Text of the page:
The fruit of Europe-ASEAN relations in 2022

Josep Borrell, the European Union’s (EU) foreign policy leader, gave a favorable assessment of the bloc’s relationship with Southeast Asian countries in his end-of-year “review” for 2021. 

Josep Borrell, the European Union’s (EU) foreign policy leader, gave a favorable assessment of the bloc’s relationship with Southeast Asian countries in his end-of-year “review” for 2021. While Lay Hwee Yeo, director of the European Union Center in Singapore noted that  Southeast Asia is now an important region for the EU as it attempts to increase its influence in global affairs.   

After years of campaigning, the EU was finally recognized as a “strategic partner” of the ASEAN bloc in 2020. 

The EU-ASEAN Comprehensive Air Transport Deal, the world’s first bloc-to-bloc air transport agreement, was signed in 2021, keeping the trend going. Its goal is to improve passenger and cargo connections between Europe and Southeast Asia. 

Last year, the EU was a major donor of Covid-19 vaccinations to Southeast Asia, largely through the worldwide COVAX programme. 

The EU and ASEAN may begin talks on a comprehensive digital pact this year. ASEAN’s ambitious “Digital Masterplan 2025” was launched in January, and the EU has made connectivity, digital governance, and partnership one of its top goals in its Indo-Pacific policy. 

The ASEAN Smart Green Cities initiative and the ASEAN Customs Transit System, both of which the EU funds, are expected to make more progress. 

Brussels is also a major supporter of Southeast Asia’s efforts to combat climate change. Green Team Europe, a forum of member states and the European Investment Bank, announced a €30 million EU grant in November to help enhance EU-ASEAN climate cooperation.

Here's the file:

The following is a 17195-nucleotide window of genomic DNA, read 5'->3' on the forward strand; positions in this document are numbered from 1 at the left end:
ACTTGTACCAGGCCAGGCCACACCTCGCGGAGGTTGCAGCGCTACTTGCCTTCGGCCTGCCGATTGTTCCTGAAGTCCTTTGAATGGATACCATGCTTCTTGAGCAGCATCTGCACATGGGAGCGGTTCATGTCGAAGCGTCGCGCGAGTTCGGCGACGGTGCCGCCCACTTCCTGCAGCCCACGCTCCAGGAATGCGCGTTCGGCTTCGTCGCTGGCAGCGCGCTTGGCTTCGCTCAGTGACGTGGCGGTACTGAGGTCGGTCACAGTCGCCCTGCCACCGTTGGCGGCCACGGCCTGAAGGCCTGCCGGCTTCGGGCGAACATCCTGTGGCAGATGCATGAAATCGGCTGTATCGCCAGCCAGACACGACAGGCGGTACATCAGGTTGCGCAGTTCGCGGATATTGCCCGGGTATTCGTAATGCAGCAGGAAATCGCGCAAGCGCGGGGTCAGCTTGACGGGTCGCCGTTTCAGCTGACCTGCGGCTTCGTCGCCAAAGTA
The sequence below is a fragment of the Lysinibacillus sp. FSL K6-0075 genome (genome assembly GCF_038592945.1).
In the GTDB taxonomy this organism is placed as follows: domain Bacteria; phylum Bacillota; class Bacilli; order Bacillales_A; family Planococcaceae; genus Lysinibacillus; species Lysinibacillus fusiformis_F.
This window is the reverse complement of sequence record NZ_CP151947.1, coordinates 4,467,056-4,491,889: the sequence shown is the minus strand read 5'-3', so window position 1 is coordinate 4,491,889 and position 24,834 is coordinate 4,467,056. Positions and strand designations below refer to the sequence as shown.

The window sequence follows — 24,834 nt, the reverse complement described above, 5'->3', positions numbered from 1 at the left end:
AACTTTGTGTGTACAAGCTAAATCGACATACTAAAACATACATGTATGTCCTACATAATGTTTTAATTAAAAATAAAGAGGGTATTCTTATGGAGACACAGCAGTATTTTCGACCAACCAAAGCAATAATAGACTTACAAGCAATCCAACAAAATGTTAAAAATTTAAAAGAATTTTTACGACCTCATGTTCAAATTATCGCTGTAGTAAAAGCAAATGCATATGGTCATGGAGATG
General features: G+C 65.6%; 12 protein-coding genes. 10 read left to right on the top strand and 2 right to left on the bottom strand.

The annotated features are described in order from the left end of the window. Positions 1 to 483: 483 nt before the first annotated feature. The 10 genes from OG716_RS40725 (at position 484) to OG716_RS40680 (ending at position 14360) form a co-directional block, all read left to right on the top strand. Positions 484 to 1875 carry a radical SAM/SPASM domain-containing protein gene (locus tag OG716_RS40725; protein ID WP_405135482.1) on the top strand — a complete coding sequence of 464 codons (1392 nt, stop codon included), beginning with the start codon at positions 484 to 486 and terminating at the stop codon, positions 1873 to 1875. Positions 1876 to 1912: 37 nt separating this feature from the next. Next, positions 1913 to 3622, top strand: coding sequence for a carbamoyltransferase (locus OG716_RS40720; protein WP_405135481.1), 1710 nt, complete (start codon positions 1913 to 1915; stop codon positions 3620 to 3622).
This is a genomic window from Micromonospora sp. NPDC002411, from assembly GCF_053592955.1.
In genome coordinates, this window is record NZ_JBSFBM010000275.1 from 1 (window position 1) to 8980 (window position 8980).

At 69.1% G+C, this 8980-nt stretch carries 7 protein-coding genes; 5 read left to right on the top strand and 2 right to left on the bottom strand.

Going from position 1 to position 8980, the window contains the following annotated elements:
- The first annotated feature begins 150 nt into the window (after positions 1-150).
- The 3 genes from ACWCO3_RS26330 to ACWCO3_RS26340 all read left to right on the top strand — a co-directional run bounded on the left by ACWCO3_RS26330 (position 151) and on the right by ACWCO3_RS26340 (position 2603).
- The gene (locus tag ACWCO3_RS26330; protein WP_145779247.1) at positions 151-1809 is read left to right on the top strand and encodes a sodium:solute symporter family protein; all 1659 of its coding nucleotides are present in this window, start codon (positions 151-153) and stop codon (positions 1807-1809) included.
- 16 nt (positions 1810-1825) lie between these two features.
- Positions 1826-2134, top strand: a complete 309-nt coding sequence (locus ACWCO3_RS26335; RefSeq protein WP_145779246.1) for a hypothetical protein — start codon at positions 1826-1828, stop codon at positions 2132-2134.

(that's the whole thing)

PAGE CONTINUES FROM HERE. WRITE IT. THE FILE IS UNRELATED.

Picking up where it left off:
The implementation of the EU’s Global Gateway Initiative, a €300 billion investment scheme introduced last December, would be of special significance in 2022. 

Southeast Asia was designated as a major region for this investment initiative, which was presented late last year and is considered as a potential response to China’s massive Belt and Road Initiative (BRI). 

On the trade front, preparations for an EU-ASEAN free trade pact have stalled. However, Singapore and Vietnam have now negotiated bilateral trade agreements with the EU, and talks with other ASEAN countries, particularly Indonesia, are ongoing. 

Last year, Thailand, Indonesia, and the Philippines expressed their intention to restart trade talks. The resumption of talks is expected to resume in 2022. 

The Regional Comprehensive Economic Partnership (RCEP), an ASEAN-led trade arrangement comprising most Asian countries, went into effect on January 1, making it the world’s largest trade agreement. 

However, there will be challenges ahead. The Myanmar situation will continue to be a source of tension in 2022. 

Until now, the EU has officially backed ASEAN in its efforts to mediate the dispute. 

Brussels, on the other hand, is caught in a dilemma. If it continues to back ASEAN’s generally futile efforts, the crisis could go on even longer. If the EU follows through on its threats to apply more penalties or take even tougher action, relations with ASEAN may be jeopardized. 

Other issues, such as the EU’s decision to ban imports of Indonesian and Malaysian palm oil, are likely to persist in 2022. 

Kuala Lumpur took the case to the World Trade Organization last year. The situation of democracy and human rights in Southeast Asia, where political liberties have dwindled in recent years, will be another point of debate. 

Cambodia, which has suffered considerable political backsliding since 2017, is the ASEAN bloc’s chair this year. In 2020, the EU partially revoked Cambodia’s trade rights in protest over the country’s deteriorating freedoms. 

Photo Credit : https://pixabay.com/de/photos/asean-indo-vietnam-ensign-bundes-4692563/